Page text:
Background: The immediate postnatal period is the period of the fastest growth in the entire life span and a critical period for lung development. Therefore, it is interesting to examine the association between growth during this period and childhood respiratory disorders.
Methods: We examined the association of peak weight and height velocity to age 36 months with maternal report of current asthma at 36 months (n = 50,311), recurrent lower respiratory tract infections (LRTIs) by 36 months (n = 47,905) and current asthma at 7 years (n = 24,827) in the Norwegian Mother and Child Cohort Study. Peak weight and height velocity was calculated using the Reed1 model through multilevel mixed-effects linear regression. Multivariable log-binomial regression was used to calculate adjusted relative risks (adj.RR) and 95% confidence intervals (CI). We also conducted a sibling pair analysis using conditional logistic regression.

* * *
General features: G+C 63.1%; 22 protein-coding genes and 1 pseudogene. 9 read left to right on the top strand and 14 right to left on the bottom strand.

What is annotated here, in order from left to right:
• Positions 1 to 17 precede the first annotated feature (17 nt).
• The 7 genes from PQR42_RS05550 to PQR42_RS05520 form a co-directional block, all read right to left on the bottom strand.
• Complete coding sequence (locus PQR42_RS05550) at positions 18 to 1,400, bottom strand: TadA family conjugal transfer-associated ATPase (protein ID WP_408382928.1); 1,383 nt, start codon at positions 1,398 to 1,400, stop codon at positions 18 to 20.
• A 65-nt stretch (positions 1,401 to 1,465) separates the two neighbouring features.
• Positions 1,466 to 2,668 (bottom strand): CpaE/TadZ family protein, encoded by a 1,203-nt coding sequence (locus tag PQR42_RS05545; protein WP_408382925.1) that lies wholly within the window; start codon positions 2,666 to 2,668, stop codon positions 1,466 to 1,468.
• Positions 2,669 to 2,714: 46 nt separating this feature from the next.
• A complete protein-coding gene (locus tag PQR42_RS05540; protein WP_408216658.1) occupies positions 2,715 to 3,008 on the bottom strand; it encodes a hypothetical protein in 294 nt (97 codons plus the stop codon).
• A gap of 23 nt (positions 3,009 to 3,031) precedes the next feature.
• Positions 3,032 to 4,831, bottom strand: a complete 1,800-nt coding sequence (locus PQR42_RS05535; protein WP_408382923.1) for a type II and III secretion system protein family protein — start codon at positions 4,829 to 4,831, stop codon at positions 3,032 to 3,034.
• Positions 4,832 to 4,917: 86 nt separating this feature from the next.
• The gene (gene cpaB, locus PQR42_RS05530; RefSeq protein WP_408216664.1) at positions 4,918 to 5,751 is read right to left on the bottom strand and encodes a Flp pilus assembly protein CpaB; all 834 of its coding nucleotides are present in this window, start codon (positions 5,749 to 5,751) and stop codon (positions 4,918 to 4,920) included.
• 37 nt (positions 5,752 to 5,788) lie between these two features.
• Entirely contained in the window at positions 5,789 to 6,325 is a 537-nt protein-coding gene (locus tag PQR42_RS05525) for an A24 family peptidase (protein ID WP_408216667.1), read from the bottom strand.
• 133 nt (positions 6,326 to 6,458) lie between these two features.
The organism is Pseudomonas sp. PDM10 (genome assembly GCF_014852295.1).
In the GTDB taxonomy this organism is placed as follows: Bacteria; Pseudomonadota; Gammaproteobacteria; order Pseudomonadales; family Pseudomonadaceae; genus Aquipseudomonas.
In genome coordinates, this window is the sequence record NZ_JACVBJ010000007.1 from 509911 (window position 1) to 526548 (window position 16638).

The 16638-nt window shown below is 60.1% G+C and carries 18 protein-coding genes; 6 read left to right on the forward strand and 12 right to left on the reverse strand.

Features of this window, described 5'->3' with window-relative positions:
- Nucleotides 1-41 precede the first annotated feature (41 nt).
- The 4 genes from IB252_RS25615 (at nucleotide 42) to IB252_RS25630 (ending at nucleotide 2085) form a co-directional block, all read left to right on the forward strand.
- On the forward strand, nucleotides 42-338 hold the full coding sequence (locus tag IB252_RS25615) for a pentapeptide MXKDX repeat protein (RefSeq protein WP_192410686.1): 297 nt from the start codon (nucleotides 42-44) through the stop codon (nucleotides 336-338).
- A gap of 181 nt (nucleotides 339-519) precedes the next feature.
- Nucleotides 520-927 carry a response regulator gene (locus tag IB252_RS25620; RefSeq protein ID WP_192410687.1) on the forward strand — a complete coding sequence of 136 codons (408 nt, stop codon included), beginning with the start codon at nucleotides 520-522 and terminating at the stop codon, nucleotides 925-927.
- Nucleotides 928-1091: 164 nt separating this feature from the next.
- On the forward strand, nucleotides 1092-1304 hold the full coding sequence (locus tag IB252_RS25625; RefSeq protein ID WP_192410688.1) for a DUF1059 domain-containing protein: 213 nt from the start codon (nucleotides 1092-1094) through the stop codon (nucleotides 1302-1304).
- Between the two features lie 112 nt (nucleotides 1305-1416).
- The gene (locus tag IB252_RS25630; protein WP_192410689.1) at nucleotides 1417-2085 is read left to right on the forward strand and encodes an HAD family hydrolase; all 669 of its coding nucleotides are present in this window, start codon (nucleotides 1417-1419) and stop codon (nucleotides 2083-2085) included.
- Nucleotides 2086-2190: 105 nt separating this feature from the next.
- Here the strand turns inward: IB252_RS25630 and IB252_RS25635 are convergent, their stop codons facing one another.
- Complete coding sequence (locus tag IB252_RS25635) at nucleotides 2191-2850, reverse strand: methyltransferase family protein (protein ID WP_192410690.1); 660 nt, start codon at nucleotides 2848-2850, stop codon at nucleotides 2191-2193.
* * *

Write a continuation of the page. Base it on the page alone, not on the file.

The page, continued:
Results: Peak weight velocity was positively associated with current asthma at 36 months [adj.RR 1.22 (95%CI: 1.18, 1.26) per standard deviation (SD) increase], recurrent LRTIs by 36 months [adj.RR 1.14 (1.10, 1.19) per SD increase] and current asthma at 7 years [adj.RR 1.13 (95%CI: 1.07, 1.19) per SD increase]. Peak height velocity was not associated with any of the respiratory disorders. The positive association of peak weight velocity and asthma at 36 months remained in the sibling pair analysis.
Conclusions: Higher peak weight velocity, achieved during the immediate postnatal period, increased the risk of respiratory disorders. This might be explained by an influence on neonatal lung development, shared genetic/epigenetic mechanisms and/or environmental factors.